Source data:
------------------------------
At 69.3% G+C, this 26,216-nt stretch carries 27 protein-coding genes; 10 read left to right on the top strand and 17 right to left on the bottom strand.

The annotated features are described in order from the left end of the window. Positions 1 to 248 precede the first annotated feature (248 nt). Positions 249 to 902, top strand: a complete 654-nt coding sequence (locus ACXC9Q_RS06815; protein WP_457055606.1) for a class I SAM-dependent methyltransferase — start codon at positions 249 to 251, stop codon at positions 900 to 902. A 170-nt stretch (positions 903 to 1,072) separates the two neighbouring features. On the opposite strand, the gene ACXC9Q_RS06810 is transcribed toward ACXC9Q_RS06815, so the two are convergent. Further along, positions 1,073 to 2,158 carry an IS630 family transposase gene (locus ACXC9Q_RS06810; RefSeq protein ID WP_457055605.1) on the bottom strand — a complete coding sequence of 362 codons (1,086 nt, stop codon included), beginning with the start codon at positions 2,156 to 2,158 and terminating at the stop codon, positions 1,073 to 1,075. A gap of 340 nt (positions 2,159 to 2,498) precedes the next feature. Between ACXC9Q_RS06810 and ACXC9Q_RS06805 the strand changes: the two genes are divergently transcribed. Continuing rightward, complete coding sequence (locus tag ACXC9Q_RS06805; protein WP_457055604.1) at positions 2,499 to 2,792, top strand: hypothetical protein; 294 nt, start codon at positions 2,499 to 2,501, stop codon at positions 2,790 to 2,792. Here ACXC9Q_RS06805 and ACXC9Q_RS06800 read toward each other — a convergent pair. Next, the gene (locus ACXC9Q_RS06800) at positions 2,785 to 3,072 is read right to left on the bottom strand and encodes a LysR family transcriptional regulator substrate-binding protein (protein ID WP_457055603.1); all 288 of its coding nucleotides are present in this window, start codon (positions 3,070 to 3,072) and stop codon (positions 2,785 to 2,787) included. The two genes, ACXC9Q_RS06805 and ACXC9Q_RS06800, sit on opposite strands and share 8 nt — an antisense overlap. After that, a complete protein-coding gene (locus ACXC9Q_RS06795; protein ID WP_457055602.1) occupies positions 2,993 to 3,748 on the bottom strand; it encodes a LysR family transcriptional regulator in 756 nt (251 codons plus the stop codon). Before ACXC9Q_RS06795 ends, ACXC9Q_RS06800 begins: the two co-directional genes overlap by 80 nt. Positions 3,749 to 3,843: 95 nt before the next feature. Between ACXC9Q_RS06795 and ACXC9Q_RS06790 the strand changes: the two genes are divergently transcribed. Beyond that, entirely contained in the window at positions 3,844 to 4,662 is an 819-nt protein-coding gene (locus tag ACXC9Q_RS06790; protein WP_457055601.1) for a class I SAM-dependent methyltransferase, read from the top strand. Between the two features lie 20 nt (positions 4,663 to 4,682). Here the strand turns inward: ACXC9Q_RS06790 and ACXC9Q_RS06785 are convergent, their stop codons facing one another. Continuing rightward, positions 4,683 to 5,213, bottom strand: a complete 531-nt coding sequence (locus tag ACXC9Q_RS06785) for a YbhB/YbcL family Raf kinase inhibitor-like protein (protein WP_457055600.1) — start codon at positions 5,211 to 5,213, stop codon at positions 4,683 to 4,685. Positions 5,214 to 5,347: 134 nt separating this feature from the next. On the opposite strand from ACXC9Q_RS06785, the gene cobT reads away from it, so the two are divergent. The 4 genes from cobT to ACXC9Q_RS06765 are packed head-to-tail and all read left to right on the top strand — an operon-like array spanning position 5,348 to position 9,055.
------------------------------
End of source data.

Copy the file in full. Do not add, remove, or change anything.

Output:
At 69.3% G+C, this 26,216-nt stretch carries 27 protein-coding genes; 10 read left to right on the top strand and 17 right to left on the bottom strand.

The annotated features are described in order from the left end of the window. Positions 1 to 248 precede the first annotated feature (248 nt). Positions 249 to 902, top strand: a complete 654-nt coding sequence (locus ACXC9Q_RS06815; protein WP_457055606.1) for a class I SAM-dependent methyltransferase — start codon at positions 249 to 251, stop codon at positions 900 to 902. A 170-nt stretch (positions 903 to 1,072) separates the two neighbouring features. On the opposite strand, the gene ACXC9Q_RS06810 is transcribed toward ACXC9Q_RS06815, so the two are convergent. Further along, positions 1,073 to 2,158 carry an IS630 family transposase gene (locus ACXC9Q_RS06810; RefSeq protein ID WP_457055605.1) on the bottom strand — a complete coding sequence of 362 codons (1,086 nt, stop codon included), beginning with the start codon at positions 2,156 to 2,158 and terminating at the stop codon, positions 1,073 to 1,075. A gap of 340 nt (positions 2,159 to 2,498) precedes the next feature. Between ACXC9Q_RS06810 and ACXC9Q_RS06805 the strand changes: the two genes are divergently transcribed. Continuing rightward, complete coding sequence (locus tag ACXC9Q_RS06805; protein WP_457055604.1) at positions 2,499 to 2,792, top strand: hypothetical protein; 294 nt, start codon at positions 2,499 to 2,501, stop codon at positions 2,790 to 2,792. Here ACXC9Q_RS06805 and ACXC9Q_RS06800 read toward each other — a convergent pair. Next, the gene (locus ACXC9Q_RS06800) at positions 2,785 to 3,072 is read right to left on the bottom strand and encodes a LysR family transcriptional regulator substrate-binding protein (protein ID WP_457055603.1); all 288 of its coding nucleotides are present in this window, start codon (positions 3,070 to 3,072) and stop codon (positions 2,785 to 2,787) included. The two genes, ACXC9Q_RS06805 and ACXC9Q_RS06800, sit on opposite strands and share 8 nt — an antisense overlap. After that, a complete protein-coding gene (locus ACXC9Q_RS06795; protein ID WP_457055602.1) occupies positions 2,993 to 3,748 on the bottom strand; it encodes a LysR family transcriptional regulator in 756 nt (251 codons plus the stop codon). Before ACXC9Q_RS06795 ends, ACXC9Q_RS06800 begins: the two co-directional genes overlap by 80 nt. Positions 3,749 to 3,843: 95 nt before the next feature. Between ACXC9Q_RS06795 and ACXC9Q_RS06790 the strand changes: the two genes are divergently transcribed. Beyond that, entirely contained in the window at positions 3,844 to 4,662 is an 819-nt protein-coding gene (locus tag ACXC9Q_RS06790; protein WP_457055601.1) for a class I SAM-dependent methyltransferase, read from the top strand. Between the two features lie 20 nt (positions 4,663 to 4,682). Here the strand turns inward: ACXC9Q_RS06790 and ACXC9Q_RS06785 are convergent, their stop codons facing one another. Continuing rightward, positions 4,683 to 5,213, bottom strand: a complete 531-nt coding sequence (locus tag ACXC9Q_RS06785) for a YbhB/YbcL family Raf kinase inhibitor-like protein (protein WP_457055600.1) — start codon at positions 5,211 to 5,213, stop codon at positions 4,683 to 4,685. Positions 5,214 to 5,347: 134 nt separating this feature from the next. On the opposite strand from ACXC9Q_RS06785, the gene cobT reads away from it, so the two are divergent. The 4 genes from cobT to ACXC9Q_RS06765 are packed head-to-tail and all read left to right on the top strand — an operon-like array spanning position 5,348 to position 9,055.